TERESA CLEMENTS, RN: Who or what helps you when you face serious challenges in your life?
CURTIS NELSON: I always get comfort from Audrey, my wife.
CLEMENTS: Of 61 years.
CURTIS NELSON: Yes, of 61 years, yes. And then our pastors.
CLEMENTS: So your faith is important?
NELSON: Yes, very important.
LUCKY SEVERSON, correspondent: Conversations like this at Gundersen Lutheran Hospital in La Crosse, Wisconsin, are what set off the nationwide outcry over the so-called “death panels.” This is Curtis Nelson, connected to a dialysis machine, with his wife Audrey and his son Dennis. Teresa Clements is a nurse guiding the discussion.
CLEMENTS: With your particular illnesses, and you’ve got the multiple myeloma, the heart failure, and now the kidney disease, it’s difficult to predict when a complication can occur, and it can happen suddenly, and you might not be able or aware to make those decisions.
SEVERSON: These end-of-life conversations began in the 1980s at the urging of the hospital’s medical ethicist, Bernard Hammes. He had grown alarmed after listening to staff doctors distressed about how to treat incapacitated terminally ill patients.
BERNARD HAMMES (Clinical Ethicist, Gundersen Lutheran Health System): What does the patient want me to do? The patient now is too sick to ask, the family, when we ask the family, had no idea what the patient would or would not want, and so we were really faced with this moral or ethical dilemma.
SEVERSON: And when the doctors don’t know what the patient or the family wants, Hammes says there’s only one thing to do.
HAMMES: Here, anywhere in the world quite honestly, when you have a patient coming into a hospital who’s very ill, maybe dying if we don’t treat them, our assumption is that treating, attempting to prolong life is the right thing to do. And that, indeed, from an ethical, professional perspective is the right thing to do, but is it what the patient would want?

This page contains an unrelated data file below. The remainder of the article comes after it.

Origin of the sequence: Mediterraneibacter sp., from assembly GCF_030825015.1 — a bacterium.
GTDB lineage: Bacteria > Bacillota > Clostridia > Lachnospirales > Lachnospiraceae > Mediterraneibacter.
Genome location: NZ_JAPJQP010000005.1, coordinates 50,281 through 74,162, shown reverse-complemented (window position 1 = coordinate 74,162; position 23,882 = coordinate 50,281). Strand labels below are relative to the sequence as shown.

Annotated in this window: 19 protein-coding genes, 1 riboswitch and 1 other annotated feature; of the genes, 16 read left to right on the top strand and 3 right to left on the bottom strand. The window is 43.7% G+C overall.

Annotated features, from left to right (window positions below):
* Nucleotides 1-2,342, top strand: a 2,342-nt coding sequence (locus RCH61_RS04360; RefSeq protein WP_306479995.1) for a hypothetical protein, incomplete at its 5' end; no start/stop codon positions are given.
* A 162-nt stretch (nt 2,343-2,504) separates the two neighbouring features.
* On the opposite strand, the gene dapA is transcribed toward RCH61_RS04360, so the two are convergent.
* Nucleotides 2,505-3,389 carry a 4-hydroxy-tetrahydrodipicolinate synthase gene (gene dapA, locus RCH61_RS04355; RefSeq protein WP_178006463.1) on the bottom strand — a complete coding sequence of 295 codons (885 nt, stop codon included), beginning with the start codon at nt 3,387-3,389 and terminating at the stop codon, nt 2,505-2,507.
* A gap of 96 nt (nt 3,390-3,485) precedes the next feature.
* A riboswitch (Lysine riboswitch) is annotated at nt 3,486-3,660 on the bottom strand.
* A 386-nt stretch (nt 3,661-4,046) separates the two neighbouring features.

CLEMENTS: You have a serious complication from your kidney disease, you have a good chance of living through the complication, but it’s expected you will never be able to either walk or talk or both, and you would require 24-hour nursing care. You would choose the following: to continue all treatment because living as long as possible is most important; you would stop all efforts, including dialysis to keep you alive because your quality of life is more important than your quantity; or you are not sure.
NELSON: That would be terrible. I wouldn’t want to have that.
CLEMENTS: So to stop all efforts then.
NELSON: Yes, if I got into a position like that, yes.
SEVERSON: In La Crosse, Wisconsin, 96 percent of the patients who die have gone through these advance directive discussions and designated how they would prefer to spend their last days.
HAMMES (lecturing): This program is not trying to talk people out of treatment. This program is trying to help patients make informed decisions so that we know what they would want even in a crisis, and we can deliver the services that match their preferences.
SEVERSON: The program has been so successful representatives from around the country now attend seminars at Gundersen Lutheran. The success is due, in part, to the backing of the Catholic and Lutheran churches. A similar program is underway in Minneapolis-St. Paul, which is supported by the head of the National Association of Evangelicals, Pastor Leith Anderson of the Wooddale Church outside Minneapolis. He says he witnessed too many families going through emotional turmoil when their loved one was dying.
REV. LEITH ANDERSON (President, National Association of Evangelicals): For the family, that there are processes in place is wonderfully helpful because often children and spouses, they’re frightened, they don’t want to make a mistake, they don’t want to give up too soon, they don’t want to hold on too long, and if it’s been discussed, and especially if it’s been documented in writing, that is really a gift to family.
SEVERSON: Pastor Anderson says both he and his wife have filled out advance directives, and he’s encouraged members of his congregation to do the same. The directives, he says, are biblically based, and he uses as an example the story of Jacob when he knows he is about to die.
ANDERSON: And it tells about him bringing all of his sons around him, and he gave a prepared statement to every one of them, and it was different for each one. But the Bible line in Genesis 49 says that he gave instructions. Now that’s marvelous. Here long ago was a man who knew he was going to die and gave final instructions.